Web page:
I think about my decades in Hong Kong and its underlying personality traits were suffering from different complexes- superiority and inferiority- especially when the city was a British colony.

My father lived in fear of upsetting the white man and losing his job.

These days I don’t see even teaspoonfuls of fun in Hong Kong because fear has been replaced by paranoia. 

There’s really no need to explain why because we should know what it is as it’s also what’s keeping international tourism at bay.

Let’s just say that the government needs a very good communications team to fight fire with fire and not more order takers. 

The recent farce involving some sheikh of Araby is extremely funny to fans of Sasha Barron Cohen and could be an ongoing series-but not when it’s being blocked by fear and bots on social media who bring nothing to the party- and veiled threats.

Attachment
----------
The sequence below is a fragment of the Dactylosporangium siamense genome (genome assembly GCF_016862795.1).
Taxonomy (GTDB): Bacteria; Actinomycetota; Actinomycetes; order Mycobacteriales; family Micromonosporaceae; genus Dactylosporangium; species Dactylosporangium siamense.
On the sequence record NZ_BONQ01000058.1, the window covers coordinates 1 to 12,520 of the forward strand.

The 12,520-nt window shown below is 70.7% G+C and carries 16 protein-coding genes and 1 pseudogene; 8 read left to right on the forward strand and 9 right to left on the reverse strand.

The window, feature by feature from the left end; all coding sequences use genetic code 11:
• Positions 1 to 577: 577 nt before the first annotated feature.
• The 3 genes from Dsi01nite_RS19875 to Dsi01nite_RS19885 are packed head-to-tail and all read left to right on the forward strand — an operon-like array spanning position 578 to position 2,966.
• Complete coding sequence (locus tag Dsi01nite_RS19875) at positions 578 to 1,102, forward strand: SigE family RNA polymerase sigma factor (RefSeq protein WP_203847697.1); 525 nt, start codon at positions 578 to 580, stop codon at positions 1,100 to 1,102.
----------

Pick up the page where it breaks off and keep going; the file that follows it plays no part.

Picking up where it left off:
The Hong Kong Jockey Club, meanwhile, has so much material to play with- the bloated corporate puffery, million dollar salaries for promoting gambling in exchange for giving so much to charity, the expenses of maintaining a white elephant that is the Hong Kong Racing Museum and is nothing more than a good place to grab a taxi.

There’s the Nintendo type music played in the background during the Club’s tipping show, the ominous sounding music when placed on Hold and the turnover mantra that drones on and on like a Xanax cocktail.

Personally speaking, the highlight of Hong Kong racing these days is the interactivity in the interviews between the HKJC’s Nic Child and horse trainer Frankie Lor.

It’s got nothing to do with Frankie’s English. It’s just Frankie going to town and being himself not giving a damn with Nic playing everything back with a straight bat. Good stuff.

Here’s an idea: Why not ask Winfried, who has a good self effacing sense of humour than many think, when he’s going to get a new suit and a more puffy shirt?

How about asking the regular emcee of those tedious and officious presentation ceremonies what she does for fun and if she’s on steroids?

Humour: Hong Kong needs it now more than ever. But the city must first remove any signs of road blocks.

Road blocks create shrinkage.